That Cole-Turner and Eijk see Rahner’s works from such radically contrasting perspectives provides a valuable insight; namely, that an individual writer’s gen-ethics depends completely upon his basic theological and anthropological beliefs. At one level this is trivially obvious, but at another level it warns us to be circumspect about the evaluations gen-ethicists make of each other’s writings. Stated more bluntly – the hermeneutic problems associated with reading secondary sources are particularly acute in this area, and the cautious reader will want to carefully consult the original texts upon which judgments have been passed.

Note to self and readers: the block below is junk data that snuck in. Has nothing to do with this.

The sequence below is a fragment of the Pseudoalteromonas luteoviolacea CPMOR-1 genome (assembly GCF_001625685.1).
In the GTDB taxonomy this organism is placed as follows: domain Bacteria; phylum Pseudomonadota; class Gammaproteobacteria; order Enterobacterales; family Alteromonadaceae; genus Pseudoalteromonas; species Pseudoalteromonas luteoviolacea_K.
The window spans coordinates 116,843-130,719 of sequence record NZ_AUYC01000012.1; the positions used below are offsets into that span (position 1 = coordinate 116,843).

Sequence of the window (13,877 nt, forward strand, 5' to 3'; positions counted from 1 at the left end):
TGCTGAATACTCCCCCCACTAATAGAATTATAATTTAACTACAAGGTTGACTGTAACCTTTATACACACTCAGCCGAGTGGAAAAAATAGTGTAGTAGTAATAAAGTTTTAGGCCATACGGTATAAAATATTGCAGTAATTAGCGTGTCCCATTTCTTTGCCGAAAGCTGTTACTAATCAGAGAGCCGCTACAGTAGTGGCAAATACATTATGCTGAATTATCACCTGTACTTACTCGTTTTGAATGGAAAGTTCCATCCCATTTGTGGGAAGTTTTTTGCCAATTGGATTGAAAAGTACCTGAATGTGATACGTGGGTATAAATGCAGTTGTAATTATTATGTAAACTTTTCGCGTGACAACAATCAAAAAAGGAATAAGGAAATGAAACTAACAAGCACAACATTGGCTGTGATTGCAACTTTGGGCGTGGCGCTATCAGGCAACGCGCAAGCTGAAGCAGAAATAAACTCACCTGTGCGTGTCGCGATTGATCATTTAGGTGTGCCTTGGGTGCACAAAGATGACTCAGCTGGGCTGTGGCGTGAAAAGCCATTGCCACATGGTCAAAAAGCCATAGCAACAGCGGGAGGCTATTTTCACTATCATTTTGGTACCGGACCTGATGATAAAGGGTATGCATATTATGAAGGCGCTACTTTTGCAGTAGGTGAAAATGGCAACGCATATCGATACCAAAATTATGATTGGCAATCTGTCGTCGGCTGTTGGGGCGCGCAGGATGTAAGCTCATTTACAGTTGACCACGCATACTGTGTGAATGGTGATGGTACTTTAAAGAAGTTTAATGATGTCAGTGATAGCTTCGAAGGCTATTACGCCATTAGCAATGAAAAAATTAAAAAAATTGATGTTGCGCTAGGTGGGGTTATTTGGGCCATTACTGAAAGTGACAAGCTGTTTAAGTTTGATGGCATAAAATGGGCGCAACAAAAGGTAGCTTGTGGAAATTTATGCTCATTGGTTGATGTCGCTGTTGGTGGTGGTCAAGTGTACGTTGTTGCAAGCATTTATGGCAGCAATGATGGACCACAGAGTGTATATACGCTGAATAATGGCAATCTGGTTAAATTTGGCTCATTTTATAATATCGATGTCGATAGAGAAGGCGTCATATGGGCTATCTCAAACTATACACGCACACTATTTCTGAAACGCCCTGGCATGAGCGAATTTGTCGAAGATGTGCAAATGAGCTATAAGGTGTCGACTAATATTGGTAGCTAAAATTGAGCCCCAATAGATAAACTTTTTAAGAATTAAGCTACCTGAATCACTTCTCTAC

In fact, there must be as many answers to the question, how much genetic modification of a human genome is licit, as there are theologies and anthropologies in the minds of men. Rahner’s achievement lies in predicting and formulating many of the questions which need to be asked, while Eijk’s achievement, it seems to me, lies in providing us with a beautifully clear taxonomy of bio-medical possibilities coupled with an anatomy for the beginning of moral inquiry in this field.